Lauren said...

I used to can veggies and jams with my Granny and I really miss doing it each summer now that I live in the city! Once you do it a time or two and learn the techniques, it becomes much easier. I find boiling methods much less intimidating than using a pressure cooker. If I remember correctly, the boiling method is best for already acidic things -- like tomatoes! Like most things, I would recommend starting with something relatively easier like tomatoes, learn the basics and build your confidence, and then graduate to the fancier canned goods. And it sounds like you have a nice friend who can give you pointers in case you get stuck - let her!


It really is such a fantastic way of preserving the summer's freshness and goodness -- preserved tomatoes are just a different (deliscious!) species than the tin-canned ones from the store. So glad canning is coming back into fashion! Good luck!! And please do let us know how it goes.

Organic Girl said...

Don't be intimidated, it is not as hard as it seems (just time consuming). I just went to Walmart and got the only canning pot they had. The only other essential items would be the funnel, a rack to go inside the pot and canning tongs (to lift the hot jars out of the water). The little magnetic thing to pick up the lids with is handy but not totally necessary.
I learned to can by doing. Basically find a recipe for what you want to put in the jar. Sanitize the jars in boiling water, then fill (leave about 1 inch of space at the top). Soak the lids in hot water to soften the seal. Make sure there are no bubbles then put the lid on. Secure the ring (not too tight or you won't get a seal in the hot water). Put the jars back in the boiling water (timing varies for what size jar you are using so you can find that info online). You can usually hear the seal popping shut when they are cooling. That's the basics. The worst that can happen is that you don't get a seal and then just store that one in the fridge. I promise it is so easy, just try it and if it fails then look into a class.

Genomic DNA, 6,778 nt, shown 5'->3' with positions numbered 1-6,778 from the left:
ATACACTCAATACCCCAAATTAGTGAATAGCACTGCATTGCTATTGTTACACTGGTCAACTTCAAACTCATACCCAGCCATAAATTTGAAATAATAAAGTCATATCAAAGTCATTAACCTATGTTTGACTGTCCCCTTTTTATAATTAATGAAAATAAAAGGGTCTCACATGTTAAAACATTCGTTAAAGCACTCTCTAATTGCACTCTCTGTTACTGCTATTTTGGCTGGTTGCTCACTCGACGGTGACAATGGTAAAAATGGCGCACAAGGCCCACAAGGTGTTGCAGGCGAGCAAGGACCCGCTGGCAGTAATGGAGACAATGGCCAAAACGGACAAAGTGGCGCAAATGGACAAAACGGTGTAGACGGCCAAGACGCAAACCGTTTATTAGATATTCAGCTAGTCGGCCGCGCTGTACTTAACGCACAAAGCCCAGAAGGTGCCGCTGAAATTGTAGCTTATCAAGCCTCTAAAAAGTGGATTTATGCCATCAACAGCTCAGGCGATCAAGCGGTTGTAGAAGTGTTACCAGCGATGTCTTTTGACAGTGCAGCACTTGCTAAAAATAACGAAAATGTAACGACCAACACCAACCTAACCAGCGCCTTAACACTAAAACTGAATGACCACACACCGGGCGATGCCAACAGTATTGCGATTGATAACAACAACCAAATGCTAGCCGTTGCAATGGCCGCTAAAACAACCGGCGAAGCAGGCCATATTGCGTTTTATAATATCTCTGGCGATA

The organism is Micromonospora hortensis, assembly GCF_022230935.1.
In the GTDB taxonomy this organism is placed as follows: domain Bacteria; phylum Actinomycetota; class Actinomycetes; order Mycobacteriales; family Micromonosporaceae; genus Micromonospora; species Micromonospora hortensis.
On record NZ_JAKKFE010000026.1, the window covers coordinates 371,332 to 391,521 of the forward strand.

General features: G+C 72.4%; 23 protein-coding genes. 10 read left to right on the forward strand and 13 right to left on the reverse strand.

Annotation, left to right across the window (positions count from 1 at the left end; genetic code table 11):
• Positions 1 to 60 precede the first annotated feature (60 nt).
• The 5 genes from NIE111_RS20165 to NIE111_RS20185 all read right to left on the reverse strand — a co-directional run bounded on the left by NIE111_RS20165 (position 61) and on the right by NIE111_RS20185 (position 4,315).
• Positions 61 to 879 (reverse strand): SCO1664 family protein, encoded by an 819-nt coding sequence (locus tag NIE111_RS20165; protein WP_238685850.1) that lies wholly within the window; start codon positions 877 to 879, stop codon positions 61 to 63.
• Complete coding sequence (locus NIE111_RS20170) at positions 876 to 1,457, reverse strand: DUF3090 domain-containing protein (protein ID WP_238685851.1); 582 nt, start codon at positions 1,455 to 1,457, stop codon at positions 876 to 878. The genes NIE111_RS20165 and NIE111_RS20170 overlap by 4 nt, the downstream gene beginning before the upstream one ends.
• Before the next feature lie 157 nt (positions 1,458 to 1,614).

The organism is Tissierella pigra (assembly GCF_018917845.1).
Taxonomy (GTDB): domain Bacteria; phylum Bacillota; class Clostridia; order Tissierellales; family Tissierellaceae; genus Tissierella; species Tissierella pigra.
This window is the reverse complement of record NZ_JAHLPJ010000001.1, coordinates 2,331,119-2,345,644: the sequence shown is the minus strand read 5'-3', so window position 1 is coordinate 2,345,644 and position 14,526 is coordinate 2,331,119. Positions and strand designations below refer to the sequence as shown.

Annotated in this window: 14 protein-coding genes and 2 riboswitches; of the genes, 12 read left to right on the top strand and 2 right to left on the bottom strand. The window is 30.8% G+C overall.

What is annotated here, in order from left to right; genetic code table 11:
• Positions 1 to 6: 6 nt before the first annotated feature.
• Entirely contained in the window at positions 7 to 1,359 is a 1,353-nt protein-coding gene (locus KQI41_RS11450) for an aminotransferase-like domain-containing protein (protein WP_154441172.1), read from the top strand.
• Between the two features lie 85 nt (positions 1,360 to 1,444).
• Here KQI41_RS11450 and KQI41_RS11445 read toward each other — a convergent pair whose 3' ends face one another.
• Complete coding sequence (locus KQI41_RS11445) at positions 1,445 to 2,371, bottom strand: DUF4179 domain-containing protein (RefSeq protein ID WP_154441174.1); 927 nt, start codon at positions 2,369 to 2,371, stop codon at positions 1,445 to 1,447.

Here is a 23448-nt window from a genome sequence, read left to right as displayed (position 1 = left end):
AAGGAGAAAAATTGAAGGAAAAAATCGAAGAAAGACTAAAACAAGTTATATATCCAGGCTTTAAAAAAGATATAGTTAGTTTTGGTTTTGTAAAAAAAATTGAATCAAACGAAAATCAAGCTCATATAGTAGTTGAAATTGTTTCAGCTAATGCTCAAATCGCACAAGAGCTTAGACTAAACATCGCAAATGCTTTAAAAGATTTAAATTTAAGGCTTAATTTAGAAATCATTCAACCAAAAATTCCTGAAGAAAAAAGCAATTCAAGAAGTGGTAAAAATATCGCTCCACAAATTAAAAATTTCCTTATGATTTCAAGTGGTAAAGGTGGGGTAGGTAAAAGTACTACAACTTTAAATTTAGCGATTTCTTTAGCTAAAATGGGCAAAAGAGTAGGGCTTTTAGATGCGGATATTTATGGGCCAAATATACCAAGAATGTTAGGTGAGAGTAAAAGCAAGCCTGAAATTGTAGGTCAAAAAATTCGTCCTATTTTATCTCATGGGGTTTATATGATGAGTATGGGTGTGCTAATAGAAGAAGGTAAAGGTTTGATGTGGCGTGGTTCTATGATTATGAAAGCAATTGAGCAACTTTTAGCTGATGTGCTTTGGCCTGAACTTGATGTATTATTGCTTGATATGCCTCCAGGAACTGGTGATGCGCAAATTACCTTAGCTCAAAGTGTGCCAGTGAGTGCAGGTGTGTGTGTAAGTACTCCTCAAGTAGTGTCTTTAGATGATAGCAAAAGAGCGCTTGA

In terms of what to start with, my first canning recipe was pickles and they were so easy it was ridiculous. Just cut the pickles (slices or wedges) put them in the sanitized jar with some spices then pour hot brine over them and seal it up. It's that easy.
Good luck! I hope you find it fun and easy. I know it's hard to do that first run but I think it could really calm your nerves to just try it one afternoon when you are home alone (no one has to know if it doesn't work out). (Sorry for the long comment, but I hope that info helps)

Grow From Here said...

try bottling or covering in oil (food) grade like with gardening/baking /parenting break it down to what you are trying to achieve - sealed bacteria/ fungus/ mold free food that you want to use keep it clean sterilise mix tastes that you like and seal from any air - boil/ heat seal store use good luck -

Anonymous said...

I would love to try your frozen applesauce. Are you willing to share the recipe??

Sarahthedoula said...

You might be able to find classes through a local community college, Slow Food movement, farmers market, or even a large scale grocery store,

lora said...

LOL, I was looking to your writing for some hand-holding before I go to fight the fat fight with yet another midwife. Home canning I'm ok with. I agree with Organic Girl, sanitize by boiling and start with pickles. Pickles, when following a recipe, are not too difficult and will build your confidence. If you try some jam and it doesn't set, it's not a failure - just call it your special homemade fruit topping and serve it on waffles or ice cream or mix it in yogurt. The other thing I did when starting out, even though I grew up canning, was buy a preserving cookbook that has advice as well as recipes.

Moe said...

I do a little bit of gardening, mostly perennials and I'm not much of a canner. This winter I did freezer strawberry jam for the first time -- I had a craving, and it was awesome. I plan on forcing the man to go strawberry picking next month (fingers crossed) so I can make it again with super fresh berries. As for products, women have been canning for decades with few gadgets. You'll be fine.